This Principle does not explain how or show that Consciousness is a Software feature. It just says it is so, and assumes it for the rest of the analysis. The original intention of the Thesis was just to say that Physical Systems can be simulated by software. The Principle included some Speculation that presupposed that Consciousness was just a Physical Process. No Explanation just Speculation. Could be true but any kind of proof is missing.
  • creativesoul
    3.5k
    I thought the discussion was about the Hard Problem being solved by your framework. The question is the Hard Problem. You think it's solved. I say nobody knows the answer yet. Of course I don't have an answer to the Hard Problem. You have to recognize that there at least is a Hard Problem.SteveKlinko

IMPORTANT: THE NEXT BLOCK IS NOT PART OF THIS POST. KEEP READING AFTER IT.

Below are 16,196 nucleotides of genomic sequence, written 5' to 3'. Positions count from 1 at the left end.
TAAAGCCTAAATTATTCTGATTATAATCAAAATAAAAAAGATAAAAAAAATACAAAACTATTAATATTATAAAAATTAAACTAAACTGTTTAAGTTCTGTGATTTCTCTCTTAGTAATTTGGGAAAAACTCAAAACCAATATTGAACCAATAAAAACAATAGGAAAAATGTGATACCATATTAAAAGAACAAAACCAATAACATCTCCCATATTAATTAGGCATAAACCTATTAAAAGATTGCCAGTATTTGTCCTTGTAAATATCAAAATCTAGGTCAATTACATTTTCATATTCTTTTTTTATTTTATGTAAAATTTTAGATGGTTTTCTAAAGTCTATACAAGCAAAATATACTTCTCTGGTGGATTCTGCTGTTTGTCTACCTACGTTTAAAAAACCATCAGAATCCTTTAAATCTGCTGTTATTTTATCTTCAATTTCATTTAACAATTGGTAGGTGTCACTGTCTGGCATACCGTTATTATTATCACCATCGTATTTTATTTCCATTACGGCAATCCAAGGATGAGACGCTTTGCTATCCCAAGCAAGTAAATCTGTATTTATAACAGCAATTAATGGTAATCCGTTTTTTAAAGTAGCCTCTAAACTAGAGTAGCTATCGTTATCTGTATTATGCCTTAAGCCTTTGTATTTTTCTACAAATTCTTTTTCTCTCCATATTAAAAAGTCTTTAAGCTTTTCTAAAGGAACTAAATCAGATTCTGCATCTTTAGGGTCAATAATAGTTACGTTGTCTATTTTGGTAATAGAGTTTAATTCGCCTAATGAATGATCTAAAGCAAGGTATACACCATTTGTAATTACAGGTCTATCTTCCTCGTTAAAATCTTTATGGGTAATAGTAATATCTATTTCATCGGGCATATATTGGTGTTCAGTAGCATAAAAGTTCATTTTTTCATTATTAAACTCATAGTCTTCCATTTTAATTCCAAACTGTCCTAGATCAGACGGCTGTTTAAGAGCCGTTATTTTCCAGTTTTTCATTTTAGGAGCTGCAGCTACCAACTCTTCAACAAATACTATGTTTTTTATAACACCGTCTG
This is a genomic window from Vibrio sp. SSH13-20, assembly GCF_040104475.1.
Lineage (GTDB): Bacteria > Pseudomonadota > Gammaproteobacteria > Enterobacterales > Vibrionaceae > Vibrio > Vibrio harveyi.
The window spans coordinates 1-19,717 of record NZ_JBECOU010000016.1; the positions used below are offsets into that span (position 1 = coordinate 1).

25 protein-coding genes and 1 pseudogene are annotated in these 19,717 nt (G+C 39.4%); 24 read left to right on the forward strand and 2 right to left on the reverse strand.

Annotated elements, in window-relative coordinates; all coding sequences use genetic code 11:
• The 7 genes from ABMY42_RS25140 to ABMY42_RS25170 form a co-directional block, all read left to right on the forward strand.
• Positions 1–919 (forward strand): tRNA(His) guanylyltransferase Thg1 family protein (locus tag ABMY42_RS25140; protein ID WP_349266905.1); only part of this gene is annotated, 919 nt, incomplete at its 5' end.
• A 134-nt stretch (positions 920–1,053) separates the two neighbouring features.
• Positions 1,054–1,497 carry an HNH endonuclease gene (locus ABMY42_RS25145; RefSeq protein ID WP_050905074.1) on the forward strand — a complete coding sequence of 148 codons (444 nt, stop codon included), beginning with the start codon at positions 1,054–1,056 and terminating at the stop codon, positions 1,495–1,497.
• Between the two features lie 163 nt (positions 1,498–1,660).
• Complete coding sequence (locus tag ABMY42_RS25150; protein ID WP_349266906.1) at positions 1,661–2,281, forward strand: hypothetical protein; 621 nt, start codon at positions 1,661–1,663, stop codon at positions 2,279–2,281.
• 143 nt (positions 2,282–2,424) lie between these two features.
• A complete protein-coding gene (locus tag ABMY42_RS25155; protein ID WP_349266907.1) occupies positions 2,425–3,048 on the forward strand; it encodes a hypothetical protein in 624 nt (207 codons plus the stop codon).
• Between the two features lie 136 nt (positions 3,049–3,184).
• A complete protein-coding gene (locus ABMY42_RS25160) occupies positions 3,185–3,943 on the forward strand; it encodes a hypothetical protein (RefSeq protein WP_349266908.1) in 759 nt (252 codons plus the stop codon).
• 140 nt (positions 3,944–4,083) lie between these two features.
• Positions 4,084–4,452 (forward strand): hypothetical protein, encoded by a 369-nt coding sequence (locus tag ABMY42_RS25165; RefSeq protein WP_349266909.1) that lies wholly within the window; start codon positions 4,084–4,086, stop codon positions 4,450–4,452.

The problem is the way it's been talked about...

    Folk are saying "consciousness" but have no clue what it is. What other words do we use like that? The problem is dissolved by better language use.
  • tom
    1.5k
    This Principle does not explain how or show that Consciousness is a Software feature. It just says it is so, and assumes it for the rest of the analysis. The original intention of the Thesis was just to say that Physical Systems can be simulated by software. The Principle included some Speculation that presupposed that Consciousness was just a Physical Process. No Explanation just Speculation. Could be true but any kind of proof is missing.SteveKlinko

    The Principle does not "just say it is so". The CTD Principle does not mention consciousness at all.
  • SteveKlinko
    305
    The problem is the way it's been talked about...

    Folk are saying "consciousness" but have no clue what it is. What other words do we use like that? The problem is dissolved by better language use.
    creativesoul